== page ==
When I began to teach, involvement with business was viewed with great skepticism. As a contrarian, I jumped right in and started my first firm in 1974. Today this is an encouraged option for faculty and a “translation” of academic inventions to commercial innovations. Few try it, but the possibility is no longer ambiguous. Yes, you can. There remains a healthy worry about conflicts of interest. Some are concerned whether taxpayers are getting a return on invested grant money. I argue for a confluence of interests. More taxpayers are created, and private capital takes over projects. The grants are just seeds, but private money is the fertilizer. Patients harvest the fruit.
In the 1970s, large firms mattered. Many of the largest of these are gone or greatly diminished. Small fry companies then, such as Apple, Microsoft and Genentech, now approach their own 50th anniversaries. Size didn’t continue to work well for drug discovery. The big names in pharma, several going back a century, were subject to endocytosis. Pfizer et al. had an appetite. Genentech hopefuls hatch each year. Some fail fast, others are absorbed via M&A, and a very few achieve independent sustainability. We feature many of them in DDNews. From the 50-year perspective, it is now a much more dynamic ecosystem. The turnover of research positions is very high, but so is the creation of new spots. Ever an exciting industry, Pfizer just announced an exocytosis to Mylan, including several of the best-known great-leap blockbusters since the millennium turned.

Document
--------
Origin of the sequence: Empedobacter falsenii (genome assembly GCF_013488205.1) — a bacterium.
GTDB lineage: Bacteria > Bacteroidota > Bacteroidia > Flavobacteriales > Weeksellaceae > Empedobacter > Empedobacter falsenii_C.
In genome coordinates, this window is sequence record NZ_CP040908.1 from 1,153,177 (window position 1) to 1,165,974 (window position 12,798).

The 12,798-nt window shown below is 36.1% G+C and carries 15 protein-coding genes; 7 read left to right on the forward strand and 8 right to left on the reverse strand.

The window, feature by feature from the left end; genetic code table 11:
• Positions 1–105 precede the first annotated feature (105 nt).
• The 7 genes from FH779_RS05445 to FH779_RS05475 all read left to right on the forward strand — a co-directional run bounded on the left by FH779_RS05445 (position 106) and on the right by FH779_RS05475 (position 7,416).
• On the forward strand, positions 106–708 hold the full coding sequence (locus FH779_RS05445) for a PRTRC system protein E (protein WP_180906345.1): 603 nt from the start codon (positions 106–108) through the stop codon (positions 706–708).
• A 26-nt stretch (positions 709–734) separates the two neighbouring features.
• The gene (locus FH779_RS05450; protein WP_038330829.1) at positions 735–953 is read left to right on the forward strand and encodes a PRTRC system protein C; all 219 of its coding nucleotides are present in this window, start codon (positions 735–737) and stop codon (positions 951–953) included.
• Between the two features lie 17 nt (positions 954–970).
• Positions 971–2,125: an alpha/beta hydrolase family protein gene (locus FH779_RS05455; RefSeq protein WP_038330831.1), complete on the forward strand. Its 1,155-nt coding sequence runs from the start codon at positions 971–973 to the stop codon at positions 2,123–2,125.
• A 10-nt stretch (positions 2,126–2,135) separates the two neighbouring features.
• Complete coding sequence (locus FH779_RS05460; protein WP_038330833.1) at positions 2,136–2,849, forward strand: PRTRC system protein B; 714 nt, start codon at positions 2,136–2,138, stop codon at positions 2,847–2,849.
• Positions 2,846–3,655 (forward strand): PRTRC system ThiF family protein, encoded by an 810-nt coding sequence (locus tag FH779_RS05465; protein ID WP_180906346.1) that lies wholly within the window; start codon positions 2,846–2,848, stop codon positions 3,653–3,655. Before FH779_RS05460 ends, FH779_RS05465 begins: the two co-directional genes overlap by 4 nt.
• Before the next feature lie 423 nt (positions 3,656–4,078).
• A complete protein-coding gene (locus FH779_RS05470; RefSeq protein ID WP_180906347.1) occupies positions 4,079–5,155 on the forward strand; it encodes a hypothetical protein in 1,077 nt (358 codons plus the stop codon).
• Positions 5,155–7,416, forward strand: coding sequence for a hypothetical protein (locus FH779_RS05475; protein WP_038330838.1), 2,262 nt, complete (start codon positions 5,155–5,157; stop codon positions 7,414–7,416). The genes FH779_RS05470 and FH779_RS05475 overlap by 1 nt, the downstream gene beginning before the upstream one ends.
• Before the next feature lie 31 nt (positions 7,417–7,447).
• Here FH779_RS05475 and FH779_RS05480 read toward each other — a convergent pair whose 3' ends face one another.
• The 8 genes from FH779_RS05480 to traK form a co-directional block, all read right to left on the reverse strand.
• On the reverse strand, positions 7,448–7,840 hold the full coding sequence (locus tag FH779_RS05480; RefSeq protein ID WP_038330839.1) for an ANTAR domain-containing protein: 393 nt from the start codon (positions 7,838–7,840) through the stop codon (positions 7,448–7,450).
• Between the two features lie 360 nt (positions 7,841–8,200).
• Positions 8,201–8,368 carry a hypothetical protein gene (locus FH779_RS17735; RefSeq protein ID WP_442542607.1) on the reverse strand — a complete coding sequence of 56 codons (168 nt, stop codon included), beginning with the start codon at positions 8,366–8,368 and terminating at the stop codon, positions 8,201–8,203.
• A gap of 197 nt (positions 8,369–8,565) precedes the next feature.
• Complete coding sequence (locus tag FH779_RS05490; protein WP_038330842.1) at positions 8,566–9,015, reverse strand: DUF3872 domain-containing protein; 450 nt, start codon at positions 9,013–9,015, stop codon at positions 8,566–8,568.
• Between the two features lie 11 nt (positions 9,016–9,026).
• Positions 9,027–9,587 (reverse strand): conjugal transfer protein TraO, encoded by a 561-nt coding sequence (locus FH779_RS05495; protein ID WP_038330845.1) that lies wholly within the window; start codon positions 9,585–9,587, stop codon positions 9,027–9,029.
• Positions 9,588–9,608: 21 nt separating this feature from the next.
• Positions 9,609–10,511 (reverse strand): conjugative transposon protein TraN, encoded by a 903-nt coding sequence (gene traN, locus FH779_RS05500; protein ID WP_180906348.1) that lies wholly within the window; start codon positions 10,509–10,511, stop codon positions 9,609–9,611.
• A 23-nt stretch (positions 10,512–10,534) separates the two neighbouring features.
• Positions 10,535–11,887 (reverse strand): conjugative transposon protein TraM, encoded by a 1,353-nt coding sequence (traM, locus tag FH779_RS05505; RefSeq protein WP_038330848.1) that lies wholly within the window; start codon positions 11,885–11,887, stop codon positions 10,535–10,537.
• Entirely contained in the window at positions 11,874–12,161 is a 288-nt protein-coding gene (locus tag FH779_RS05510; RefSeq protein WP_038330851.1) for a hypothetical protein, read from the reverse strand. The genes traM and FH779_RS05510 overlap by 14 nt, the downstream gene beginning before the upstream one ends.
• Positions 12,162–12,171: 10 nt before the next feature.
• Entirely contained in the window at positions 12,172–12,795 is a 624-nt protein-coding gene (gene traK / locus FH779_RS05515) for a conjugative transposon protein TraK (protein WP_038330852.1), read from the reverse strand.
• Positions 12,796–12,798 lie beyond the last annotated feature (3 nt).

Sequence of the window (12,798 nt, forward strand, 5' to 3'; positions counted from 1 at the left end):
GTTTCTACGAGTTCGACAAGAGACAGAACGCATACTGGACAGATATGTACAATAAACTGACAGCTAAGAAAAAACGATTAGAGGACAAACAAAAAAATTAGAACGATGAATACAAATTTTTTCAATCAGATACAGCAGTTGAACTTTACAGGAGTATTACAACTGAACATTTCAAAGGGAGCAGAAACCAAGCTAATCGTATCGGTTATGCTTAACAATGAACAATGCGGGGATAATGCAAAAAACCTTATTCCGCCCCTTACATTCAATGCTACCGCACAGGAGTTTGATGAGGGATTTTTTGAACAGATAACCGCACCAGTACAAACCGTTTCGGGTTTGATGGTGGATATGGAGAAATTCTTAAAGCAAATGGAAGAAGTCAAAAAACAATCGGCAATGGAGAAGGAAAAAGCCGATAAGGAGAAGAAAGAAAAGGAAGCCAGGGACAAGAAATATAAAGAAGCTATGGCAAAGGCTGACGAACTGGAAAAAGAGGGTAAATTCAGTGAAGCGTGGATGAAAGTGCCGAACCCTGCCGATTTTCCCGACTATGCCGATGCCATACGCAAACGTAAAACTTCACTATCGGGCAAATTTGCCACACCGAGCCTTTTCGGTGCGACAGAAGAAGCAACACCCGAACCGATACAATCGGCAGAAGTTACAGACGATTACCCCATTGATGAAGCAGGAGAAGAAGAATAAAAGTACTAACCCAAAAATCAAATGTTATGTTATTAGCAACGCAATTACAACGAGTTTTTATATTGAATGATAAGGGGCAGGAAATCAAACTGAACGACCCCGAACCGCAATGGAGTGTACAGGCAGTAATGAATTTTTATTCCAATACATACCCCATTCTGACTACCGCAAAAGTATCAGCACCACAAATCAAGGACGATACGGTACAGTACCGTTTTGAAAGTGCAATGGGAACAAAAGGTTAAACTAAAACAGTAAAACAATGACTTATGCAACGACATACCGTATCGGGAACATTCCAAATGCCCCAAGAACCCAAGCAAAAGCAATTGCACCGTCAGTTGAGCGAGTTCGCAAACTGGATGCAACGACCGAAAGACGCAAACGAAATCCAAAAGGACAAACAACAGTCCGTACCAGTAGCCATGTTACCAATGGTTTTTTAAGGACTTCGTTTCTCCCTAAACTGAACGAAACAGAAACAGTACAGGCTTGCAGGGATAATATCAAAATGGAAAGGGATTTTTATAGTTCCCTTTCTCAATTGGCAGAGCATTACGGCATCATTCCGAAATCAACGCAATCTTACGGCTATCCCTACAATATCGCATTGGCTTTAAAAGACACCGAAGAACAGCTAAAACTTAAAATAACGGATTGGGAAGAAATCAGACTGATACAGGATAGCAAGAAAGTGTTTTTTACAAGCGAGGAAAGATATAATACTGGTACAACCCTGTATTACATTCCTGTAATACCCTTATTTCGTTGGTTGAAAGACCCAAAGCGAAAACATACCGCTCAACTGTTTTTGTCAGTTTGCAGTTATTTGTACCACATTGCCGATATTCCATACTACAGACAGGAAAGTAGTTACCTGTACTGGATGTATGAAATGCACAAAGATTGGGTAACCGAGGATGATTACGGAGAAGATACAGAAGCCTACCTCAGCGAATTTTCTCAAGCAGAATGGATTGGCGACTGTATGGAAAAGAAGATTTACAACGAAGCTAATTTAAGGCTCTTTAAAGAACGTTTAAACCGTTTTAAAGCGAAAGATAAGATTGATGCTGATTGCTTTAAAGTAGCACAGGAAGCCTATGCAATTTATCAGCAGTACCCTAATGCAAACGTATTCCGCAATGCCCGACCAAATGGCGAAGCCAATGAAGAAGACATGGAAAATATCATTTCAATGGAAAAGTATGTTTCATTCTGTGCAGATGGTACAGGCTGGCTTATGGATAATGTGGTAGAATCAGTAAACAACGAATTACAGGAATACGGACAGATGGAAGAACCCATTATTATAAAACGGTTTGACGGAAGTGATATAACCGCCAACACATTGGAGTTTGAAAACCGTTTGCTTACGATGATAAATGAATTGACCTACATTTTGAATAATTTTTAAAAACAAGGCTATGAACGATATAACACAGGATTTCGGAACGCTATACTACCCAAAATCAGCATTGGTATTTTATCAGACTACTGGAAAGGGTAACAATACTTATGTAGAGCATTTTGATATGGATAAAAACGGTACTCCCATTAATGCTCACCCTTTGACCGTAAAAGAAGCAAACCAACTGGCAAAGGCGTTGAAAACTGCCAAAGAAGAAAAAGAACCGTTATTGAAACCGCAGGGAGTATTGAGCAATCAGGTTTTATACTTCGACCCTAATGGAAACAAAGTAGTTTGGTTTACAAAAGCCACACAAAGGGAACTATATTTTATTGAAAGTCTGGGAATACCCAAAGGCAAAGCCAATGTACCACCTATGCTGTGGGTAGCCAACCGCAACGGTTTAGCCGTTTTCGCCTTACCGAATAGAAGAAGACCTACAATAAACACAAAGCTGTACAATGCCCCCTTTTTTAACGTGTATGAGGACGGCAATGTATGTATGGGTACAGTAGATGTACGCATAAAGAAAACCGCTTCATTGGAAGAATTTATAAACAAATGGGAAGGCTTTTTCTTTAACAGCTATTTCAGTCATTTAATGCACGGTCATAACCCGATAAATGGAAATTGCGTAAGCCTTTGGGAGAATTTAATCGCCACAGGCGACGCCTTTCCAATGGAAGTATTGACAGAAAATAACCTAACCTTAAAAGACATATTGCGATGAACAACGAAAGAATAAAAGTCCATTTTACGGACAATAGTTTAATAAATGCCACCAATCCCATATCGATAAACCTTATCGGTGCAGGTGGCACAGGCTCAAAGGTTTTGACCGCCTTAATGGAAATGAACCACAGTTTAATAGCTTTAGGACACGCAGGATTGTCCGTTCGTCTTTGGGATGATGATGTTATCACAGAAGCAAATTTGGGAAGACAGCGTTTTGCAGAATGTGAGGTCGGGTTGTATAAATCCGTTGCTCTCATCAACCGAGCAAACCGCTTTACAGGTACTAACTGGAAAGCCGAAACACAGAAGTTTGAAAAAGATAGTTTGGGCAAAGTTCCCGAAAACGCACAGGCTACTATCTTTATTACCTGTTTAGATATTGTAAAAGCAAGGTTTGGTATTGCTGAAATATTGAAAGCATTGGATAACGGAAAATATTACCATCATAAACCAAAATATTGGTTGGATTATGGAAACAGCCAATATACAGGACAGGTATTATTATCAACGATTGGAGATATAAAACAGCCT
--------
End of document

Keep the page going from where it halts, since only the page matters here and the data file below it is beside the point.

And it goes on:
My team caught several good waves in electronics, personal computers, neuroscience, chemical separations, mass spectrometry and the new acceptance of translating academic science to practice. Our formal education included very little basic biology. I missed out on genetics, the proteome, stem cells, optogenetics and CRISPR. These topics came too late for me to practice in the lab.
In my youth, many then-senior faculty and industrial research leaders were stuck with vacuum tubes and mg/mL v. ng/mL concentrations. They were amazed by the possibilities we showed them. They tired of the conferences that excited freshly minted Ph.D.s who’d not yet seen San Fran or Boston. I now understand why many seniors then skipped these major conventions. Very little happens and less happens now. These heroes of mine, born just after WWI, knew two pan balances, tables of logarithms and manual pipetting. More than one also knew how to fly B-17s or navigate the ocean in an LST. It’s said that we become our parents and mentors. I’ve passed the baton.
As with the Apollo program, today there is some resistance to the cost of visiting the moon again. The cost of not going will be higher. We already have private enterprises investing heavily and competing. Capitalism is working. New things will be learned. Let’s go!
There will be plenty to celebrate in 2069, if social networking doesn’t keep crippling both civility and productivity. By then, drug costs will come down as more diseases are avoided or cured, not just chronically treated. My grandchildren will tell their children of a small step a century ago. Tweeting will have returned to the birds.

Peter T. Kissinger (who can be reached at kissinger@ddn-news.com) is a professor emeritus at Purdue University, founder of BASi, chairman of Phlebotics and director of both Prosolia and Tymora.